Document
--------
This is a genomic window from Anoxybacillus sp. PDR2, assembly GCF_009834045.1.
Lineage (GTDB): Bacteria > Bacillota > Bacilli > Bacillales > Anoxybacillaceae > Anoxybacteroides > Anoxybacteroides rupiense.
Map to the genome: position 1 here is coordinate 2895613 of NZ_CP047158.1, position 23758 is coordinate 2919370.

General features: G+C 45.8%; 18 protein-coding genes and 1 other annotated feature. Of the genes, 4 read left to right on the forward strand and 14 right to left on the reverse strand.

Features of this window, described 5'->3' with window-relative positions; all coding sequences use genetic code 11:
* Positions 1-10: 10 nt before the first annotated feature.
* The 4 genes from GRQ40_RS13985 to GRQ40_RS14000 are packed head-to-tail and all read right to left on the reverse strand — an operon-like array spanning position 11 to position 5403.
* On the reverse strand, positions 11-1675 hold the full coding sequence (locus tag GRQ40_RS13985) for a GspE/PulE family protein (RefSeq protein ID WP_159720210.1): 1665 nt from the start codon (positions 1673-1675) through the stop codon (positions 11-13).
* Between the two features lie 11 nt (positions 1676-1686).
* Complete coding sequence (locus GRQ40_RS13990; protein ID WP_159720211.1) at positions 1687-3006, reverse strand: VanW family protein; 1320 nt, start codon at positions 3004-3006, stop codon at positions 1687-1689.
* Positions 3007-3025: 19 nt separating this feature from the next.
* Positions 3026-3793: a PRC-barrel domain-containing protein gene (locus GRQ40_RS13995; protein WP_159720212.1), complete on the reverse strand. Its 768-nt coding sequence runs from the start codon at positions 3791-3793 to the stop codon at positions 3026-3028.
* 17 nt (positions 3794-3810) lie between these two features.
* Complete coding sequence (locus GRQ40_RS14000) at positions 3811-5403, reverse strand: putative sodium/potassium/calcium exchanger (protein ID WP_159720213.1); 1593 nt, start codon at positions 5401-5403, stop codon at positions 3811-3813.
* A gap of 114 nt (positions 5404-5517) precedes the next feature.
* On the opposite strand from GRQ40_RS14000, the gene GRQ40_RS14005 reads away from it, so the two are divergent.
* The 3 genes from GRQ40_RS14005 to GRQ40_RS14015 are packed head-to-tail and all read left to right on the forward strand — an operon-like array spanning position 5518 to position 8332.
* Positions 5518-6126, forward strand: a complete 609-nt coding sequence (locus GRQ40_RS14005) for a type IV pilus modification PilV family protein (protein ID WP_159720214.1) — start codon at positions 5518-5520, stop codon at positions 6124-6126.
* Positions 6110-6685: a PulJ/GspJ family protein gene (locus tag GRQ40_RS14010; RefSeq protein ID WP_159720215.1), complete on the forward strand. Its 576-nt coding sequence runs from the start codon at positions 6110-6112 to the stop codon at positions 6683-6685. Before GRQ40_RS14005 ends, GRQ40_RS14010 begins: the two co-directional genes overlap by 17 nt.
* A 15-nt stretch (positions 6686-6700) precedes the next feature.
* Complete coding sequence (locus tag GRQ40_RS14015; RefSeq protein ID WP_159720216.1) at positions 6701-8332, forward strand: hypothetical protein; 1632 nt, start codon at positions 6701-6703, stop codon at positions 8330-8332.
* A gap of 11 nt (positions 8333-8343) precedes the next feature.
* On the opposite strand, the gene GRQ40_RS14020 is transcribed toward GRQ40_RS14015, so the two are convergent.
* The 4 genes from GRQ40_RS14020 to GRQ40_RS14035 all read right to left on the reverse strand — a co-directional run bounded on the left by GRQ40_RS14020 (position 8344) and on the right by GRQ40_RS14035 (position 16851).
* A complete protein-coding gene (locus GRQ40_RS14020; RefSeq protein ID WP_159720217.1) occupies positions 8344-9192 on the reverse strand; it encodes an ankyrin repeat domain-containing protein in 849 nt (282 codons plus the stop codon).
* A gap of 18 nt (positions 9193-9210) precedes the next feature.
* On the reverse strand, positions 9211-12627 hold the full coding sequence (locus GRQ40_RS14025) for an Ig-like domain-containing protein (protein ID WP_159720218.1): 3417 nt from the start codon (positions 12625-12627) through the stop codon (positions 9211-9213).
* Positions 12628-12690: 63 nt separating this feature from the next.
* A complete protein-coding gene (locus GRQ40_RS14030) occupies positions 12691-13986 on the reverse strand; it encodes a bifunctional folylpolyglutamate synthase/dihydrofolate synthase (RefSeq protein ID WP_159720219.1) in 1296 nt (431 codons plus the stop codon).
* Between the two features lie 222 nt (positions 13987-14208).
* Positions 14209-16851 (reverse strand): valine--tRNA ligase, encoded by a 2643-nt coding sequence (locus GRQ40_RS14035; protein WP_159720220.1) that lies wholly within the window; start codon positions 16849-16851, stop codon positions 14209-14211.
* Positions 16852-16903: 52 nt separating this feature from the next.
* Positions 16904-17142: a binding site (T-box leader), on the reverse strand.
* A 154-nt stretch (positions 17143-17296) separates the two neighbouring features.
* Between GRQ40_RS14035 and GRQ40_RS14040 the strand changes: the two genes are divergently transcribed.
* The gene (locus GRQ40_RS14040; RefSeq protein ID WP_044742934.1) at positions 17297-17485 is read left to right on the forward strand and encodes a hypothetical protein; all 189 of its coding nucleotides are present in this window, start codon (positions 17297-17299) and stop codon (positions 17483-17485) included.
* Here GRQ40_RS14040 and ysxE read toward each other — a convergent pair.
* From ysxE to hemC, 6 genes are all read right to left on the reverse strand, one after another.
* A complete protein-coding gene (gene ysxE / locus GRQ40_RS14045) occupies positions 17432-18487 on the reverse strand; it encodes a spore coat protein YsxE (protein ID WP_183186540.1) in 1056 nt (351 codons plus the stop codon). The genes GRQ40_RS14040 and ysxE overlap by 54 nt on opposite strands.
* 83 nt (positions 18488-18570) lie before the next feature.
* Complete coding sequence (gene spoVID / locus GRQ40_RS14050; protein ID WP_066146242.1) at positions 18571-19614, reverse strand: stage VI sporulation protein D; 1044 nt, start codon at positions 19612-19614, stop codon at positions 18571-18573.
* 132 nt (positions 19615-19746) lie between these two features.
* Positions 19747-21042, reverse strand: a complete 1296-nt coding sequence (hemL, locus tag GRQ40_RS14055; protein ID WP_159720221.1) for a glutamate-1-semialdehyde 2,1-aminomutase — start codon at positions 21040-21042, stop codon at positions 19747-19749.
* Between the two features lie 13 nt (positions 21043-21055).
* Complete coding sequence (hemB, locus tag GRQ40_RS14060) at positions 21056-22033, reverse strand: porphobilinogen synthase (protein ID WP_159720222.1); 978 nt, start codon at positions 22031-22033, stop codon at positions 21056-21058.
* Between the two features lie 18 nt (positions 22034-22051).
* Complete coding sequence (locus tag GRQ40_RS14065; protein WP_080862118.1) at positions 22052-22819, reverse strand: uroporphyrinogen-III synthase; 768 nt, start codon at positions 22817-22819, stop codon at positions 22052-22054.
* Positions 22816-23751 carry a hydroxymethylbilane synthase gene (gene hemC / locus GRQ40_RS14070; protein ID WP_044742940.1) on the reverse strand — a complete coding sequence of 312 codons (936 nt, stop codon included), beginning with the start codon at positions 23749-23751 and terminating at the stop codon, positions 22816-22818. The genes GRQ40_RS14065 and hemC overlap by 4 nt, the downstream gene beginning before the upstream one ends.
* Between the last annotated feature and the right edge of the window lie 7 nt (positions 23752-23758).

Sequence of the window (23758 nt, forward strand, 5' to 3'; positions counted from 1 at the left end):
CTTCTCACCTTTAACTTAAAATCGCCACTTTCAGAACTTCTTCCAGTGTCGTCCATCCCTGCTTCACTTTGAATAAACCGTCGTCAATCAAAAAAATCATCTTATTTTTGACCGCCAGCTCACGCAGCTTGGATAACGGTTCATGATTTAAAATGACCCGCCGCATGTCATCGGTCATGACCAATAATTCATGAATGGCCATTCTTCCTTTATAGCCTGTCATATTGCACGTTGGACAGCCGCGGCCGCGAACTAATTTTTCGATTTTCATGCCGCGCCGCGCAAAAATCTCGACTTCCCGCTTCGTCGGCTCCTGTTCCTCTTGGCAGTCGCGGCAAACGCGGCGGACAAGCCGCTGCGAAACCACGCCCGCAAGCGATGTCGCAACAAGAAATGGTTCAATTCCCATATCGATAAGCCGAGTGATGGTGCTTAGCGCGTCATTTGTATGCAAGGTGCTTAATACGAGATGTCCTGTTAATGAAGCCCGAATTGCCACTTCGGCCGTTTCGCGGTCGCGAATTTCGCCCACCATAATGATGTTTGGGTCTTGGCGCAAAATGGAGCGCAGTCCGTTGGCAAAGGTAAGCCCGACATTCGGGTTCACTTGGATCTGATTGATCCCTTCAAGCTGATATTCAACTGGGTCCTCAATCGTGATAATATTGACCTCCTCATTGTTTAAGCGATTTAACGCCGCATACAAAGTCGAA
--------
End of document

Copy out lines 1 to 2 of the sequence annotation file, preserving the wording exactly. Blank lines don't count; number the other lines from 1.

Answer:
This is a genomic window from Anoxybacillus sp. PDR2, assembly GCF_009834045.1.
Lineage (GTDB): Bacteria > Bacillota > Bacilli > Bacillales > Anoxybacillaceae > Anoxybacteroides > Anoxybacteroides rupiense.